Even in Saudi Arabia, an absolute monarchy, there are lessons to be learned on job policy, points out investorsinsight.com. Foreign workers make up one-forth of the total working population -- a much lower percentage than in neighboring Kuwait, Qatar and the United Arab Emirates. But with an official jobless rate of 10.8%, and unofficial estimates that put unemployment as high as 25% even excluding women, the government realizes that this pattern is unsustainable. So the country has just introduced an ambitious new "Saudization" drive to replace expatriate workers with Saudi citizens, complete with punitive actions for companies that do not comply. At the same time, the Saudi Arabian General Investment Authority is spending $200 billion to create new economic opportunities, especially in less developed urban areas.
A very different effort that is creating jobs in Pakistan is the result of innovative efforts by my own company, Tetra Pak, to improve milk production in the country through Dairy Hubs, which are processing centers that apply a 'one herd' model to about 20 villages in close geographic proximity at a time. Each hub amalgamates about 800 to 1000 farmers, with up to 10,000 cows, into a single entity; collects milk daily; and pays the farmers in a timely manner, providing them with a reliable living wage. And in addition to the processing facility, we also provide the farmers with education and training on breeding and feeding, and supply vaccinations and feed for the cows.
In effect, Tetra Pak is teaming with local entrepreneurs to restructure an industry, and match workers with geographies and available jobs. As farmers earn consistent wages, they realize that they can raise their earnings by increasing their herds, which many do. So ultimately the process creates jobs and generates more tax revenue for the government.
Dairy hubs have been so successful since Tetra Pak started them in 2009 that we have expanded the program to Bangladesh, and are exploring how the concept can be introduced in Asia, Sub-Sahara Africa and Central and South America.
So what can be done in here, where the U.S. Chamber of Commerce points out the need to create jobs for 25 million Americans who are facing unemployment -- as well as another 21 or so million future jobs the McKinsey Global Institute estimates the country will need by 2020? A six-point plan the Chamber developed this past fall detailed measures Congress and the administration can take right now to spur private sector growth.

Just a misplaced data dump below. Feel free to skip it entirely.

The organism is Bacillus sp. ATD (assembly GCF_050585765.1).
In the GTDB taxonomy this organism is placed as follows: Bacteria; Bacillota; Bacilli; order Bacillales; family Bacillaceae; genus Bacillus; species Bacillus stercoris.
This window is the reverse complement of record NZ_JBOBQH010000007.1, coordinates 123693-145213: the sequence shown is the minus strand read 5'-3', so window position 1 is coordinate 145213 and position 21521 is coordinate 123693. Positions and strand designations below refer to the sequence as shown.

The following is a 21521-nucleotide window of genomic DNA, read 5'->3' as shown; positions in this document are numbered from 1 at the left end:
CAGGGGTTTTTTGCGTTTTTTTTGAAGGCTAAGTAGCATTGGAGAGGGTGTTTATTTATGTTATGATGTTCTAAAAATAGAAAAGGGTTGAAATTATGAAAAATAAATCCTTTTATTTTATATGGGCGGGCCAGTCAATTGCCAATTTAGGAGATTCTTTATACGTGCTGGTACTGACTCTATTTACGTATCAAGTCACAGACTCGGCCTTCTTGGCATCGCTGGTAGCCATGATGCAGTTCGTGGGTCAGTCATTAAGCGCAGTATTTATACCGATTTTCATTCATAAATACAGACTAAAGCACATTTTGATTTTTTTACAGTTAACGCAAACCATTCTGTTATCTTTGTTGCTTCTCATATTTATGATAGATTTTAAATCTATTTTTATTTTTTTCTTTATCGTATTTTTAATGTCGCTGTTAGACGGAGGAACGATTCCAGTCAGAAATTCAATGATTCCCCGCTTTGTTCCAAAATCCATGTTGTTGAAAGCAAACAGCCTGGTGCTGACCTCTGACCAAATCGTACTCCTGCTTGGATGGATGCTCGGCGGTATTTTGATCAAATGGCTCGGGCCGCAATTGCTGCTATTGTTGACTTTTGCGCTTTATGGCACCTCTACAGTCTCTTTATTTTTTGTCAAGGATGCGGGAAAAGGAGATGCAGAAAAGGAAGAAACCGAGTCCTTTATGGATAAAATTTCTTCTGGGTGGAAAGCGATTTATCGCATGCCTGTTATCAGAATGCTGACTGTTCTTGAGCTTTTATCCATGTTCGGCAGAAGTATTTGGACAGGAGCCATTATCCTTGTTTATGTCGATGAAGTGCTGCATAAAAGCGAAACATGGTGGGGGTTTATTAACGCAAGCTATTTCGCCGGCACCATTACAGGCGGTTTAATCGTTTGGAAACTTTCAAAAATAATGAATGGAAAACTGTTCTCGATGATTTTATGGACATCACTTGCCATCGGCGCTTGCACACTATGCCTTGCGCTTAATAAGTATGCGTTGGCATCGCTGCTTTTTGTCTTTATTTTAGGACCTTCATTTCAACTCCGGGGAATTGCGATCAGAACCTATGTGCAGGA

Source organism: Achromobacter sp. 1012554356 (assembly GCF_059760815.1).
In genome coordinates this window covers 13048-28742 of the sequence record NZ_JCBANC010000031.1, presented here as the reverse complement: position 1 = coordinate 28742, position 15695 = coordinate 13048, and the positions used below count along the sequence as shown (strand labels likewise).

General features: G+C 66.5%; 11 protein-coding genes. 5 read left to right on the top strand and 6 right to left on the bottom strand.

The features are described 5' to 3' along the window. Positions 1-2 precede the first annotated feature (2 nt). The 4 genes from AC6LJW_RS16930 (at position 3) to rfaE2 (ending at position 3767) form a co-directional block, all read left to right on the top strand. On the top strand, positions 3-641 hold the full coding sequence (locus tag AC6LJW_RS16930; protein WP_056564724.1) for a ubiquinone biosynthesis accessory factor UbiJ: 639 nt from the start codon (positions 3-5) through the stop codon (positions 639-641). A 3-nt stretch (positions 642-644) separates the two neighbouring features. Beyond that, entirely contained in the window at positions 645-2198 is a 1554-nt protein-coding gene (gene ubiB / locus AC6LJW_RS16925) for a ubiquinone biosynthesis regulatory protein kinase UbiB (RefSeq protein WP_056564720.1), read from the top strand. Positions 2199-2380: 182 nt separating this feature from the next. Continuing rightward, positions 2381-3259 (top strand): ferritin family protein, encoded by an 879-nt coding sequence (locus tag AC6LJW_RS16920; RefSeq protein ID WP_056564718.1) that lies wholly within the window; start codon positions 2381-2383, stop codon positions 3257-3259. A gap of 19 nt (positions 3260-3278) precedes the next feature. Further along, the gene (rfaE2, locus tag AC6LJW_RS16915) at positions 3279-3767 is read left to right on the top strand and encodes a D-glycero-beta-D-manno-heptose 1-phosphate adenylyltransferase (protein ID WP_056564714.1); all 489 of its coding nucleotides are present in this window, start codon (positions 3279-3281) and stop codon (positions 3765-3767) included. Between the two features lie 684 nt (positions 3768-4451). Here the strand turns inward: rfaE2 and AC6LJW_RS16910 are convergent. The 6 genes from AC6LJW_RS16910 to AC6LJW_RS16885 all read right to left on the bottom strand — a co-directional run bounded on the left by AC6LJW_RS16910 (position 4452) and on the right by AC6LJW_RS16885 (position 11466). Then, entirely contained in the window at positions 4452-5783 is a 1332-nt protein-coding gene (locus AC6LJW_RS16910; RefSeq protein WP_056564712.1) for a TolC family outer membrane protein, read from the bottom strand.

The points are broad: expand trade and global commerce; produce more American energy; speed up infrastructure projects; welcome tourists and business visitors to the U.S.; speed up permits and provide regulatory certainty and relief; and pass tax incentives that create jobs while increasing revenues. Yet each one contains a number of salient measures that are doable right now. These measures focus on industries that can create real, long-term, economic expansion, which history teaches us leads to sustainable job creation.
Congress and the administration keep saying that creating jobs is the nation's highest priority. It's a priority that will require the U.S. to reform education systems, health care, capital markets, legal structures and more. It's a huge and unending undertaking. But the American dream needs to be rekindled, and this can only be done through careful and intense partnerships with our business community. This is where the sustainable jobs are -- and most of these new jobs are coming, and will come, from both the genius of American entrepreneurs and intrapreneurs as they innovate for our future.
The best Christmas gift for many Americans is simply a job. But an even better one would be for America to get its act together and to reinvent the American Dream. I have great faith America can do this. Let's see how far we can get in a year.